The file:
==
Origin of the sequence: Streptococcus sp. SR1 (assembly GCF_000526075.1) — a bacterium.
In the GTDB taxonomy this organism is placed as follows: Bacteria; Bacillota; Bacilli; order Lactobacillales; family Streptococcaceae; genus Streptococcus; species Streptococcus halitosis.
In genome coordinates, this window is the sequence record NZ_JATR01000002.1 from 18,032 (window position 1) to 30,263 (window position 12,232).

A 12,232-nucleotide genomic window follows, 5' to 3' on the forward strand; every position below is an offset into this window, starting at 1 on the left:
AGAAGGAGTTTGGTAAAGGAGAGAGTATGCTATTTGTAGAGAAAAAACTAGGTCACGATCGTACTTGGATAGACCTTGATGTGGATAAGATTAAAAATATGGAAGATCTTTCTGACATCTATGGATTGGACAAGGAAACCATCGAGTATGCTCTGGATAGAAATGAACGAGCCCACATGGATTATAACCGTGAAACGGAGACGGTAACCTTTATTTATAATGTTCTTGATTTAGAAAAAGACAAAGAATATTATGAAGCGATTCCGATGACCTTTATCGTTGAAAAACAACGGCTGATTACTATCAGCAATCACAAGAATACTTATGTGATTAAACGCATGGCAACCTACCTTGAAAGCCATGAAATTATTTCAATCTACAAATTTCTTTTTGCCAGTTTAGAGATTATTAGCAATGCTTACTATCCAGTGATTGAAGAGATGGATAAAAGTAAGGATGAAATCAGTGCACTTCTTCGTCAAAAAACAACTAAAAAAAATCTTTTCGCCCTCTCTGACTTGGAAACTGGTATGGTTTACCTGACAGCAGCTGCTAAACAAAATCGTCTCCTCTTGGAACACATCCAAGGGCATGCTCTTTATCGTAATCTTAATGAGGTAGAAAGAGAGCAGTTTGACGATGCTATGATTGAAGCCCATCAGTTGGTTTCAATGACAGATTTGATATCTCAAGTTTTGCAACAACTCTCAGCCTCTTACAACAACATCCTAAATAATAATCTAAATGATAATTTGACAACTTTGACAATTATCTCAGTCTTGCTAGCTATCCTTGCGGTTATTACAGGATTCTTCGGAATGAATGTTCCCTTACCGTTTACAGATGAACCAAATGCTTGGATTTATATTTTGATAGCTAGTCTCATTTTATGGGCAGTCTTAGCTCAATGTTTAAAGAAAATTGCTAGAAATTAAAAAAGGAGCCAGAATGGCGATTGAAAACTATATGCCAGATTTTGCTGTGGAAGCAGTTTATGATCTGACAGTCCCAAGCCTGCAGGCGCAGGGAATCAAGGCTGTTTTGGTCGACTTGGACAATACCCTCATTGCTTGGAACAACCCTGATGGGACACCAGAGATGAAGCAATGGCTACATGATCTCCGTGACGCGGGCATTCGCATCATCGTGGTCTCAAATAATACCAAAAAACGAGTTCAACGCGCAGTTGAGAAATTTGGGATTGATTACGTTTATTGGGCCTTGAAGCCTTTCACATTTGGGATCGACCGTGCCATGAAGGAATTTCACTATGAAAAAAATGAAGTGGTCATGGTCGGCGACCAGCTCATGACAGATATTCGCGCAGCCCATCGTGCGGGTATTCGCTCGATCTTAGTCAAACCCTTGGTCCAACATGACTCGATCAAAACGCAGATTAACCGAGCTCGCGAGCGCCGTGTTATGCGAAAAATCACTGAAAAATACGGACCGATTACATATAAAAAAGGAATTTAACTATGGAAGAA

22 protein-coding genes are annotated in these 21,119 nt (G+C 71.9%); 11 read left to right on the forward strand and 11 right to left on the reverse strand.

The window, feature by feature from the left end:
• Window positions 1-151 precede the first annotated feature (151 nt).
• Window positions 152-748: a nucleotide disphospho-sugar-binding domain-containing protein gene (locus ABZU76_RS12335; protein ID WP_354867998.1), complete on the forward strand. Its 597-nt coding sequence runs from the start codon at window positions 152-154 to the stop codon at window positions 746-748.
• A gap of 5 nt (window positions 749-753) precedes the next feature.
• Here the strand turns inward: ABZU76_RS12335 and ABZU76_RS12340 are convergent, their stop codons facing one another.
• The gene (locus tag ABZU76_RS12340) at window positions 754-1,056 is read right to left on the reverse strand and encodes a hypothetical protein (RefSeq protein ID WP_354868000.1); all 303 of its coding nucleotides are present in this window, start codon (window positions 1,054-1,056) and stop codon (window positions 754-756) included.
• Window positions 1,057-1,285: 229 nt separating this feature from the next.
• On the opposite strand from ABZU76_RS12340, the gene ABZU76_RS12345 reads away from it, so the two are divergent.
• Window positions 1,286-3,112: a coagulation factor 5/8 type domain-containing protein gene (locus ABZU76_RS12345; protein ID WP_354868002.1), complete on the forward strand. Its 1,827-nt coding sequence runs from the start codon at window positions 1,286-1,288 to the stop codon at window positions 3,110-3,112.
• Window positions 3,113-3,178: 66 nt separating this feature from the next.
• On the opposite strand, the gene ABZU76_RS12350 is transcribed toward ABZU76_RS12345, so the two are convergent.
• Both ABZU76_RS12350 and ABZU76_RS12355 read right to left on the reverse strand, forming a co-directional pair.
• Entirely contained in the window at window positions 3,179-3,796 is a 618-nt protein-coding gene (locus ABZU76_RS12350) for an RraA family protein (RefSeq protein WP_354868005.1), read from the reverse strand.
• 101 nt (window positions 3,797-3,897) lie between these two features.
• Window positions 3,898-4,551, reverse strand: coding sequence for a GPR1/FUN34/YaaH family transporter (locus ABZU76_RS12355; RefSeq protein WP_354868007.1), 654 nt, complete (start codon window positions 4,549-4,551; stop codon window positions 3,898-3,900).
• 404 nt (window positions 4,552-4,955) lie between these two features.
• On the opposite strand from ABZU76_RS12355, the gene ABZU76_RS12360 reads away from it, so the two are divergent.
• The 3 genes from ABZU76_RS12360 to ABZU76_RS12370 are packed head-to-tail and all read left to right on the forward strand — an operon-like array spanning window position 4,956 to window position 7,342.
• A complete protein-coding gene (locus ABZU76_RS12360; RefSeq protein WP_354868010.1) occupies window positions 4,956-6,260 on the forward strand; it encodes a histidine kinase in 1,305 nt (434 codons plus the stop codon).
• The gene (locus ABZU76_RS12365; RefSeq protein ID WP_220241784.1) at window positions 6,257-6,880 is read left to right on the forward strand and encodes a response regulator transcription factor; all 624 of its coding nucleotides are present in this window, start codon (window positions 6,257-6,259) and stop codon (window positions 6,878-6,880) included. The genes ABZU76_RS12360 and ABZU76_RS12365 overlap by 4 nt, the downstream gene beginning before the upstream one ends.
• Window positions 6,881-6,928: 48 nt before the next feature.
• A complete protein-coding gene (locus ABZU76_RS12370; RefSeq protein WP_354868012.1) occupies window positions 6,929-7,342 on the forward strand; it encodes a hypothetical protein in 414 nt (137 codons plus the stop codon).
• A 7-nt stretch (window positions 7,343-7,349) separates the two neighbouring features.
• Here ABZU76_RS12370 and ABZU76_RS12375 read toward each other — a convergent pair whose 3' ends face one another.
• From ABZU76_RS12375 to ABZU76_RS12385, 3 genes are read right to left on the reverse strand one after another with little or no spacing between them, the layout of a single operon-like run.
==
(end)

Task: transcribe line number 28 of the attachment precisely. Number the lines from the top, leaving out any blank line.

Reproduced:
• A complete protein-coding gene (locus ABZU76_RS12370; RefSeq protein WP_354868012.1) occupies window positions 6,929-7,342 on the forward strand; it encodes a hypothetical protein in 414 nt (137 codons plus the stop codon).